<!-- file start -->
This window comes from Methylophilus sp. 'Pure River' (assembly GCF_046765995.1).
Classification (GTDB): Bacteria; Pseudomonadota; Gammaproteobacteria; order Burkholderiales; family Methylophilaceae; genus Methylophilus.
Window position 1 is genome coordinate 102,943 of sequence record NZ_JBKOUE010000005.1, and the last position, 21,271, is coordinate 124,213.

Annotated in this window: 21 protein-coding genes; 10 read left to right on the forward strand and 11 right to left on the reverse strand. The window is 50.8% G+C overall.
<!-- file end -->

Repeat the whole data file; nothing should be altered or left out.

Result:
This window comes from Methylophilus sp. 'Pure River' (assembly GCF_046765995.1).
Classification (GTDB): Bacteria; Pseudomonadota; Gammaproteobacteria; order Burkholderiales; family Methylophilaceae; genus Methylophilus.
Window position 1 is genome coordinate 102,943 of sequence record NZ_JBKOUE010000005.1, and the last position, 21,271, is coordinate 124,213.

Annotated in this window: 21 protein-coding genes; 10 read left to right on the forward strand and 11 right to left on the reverse strand. The window is 50.8% G+C overall.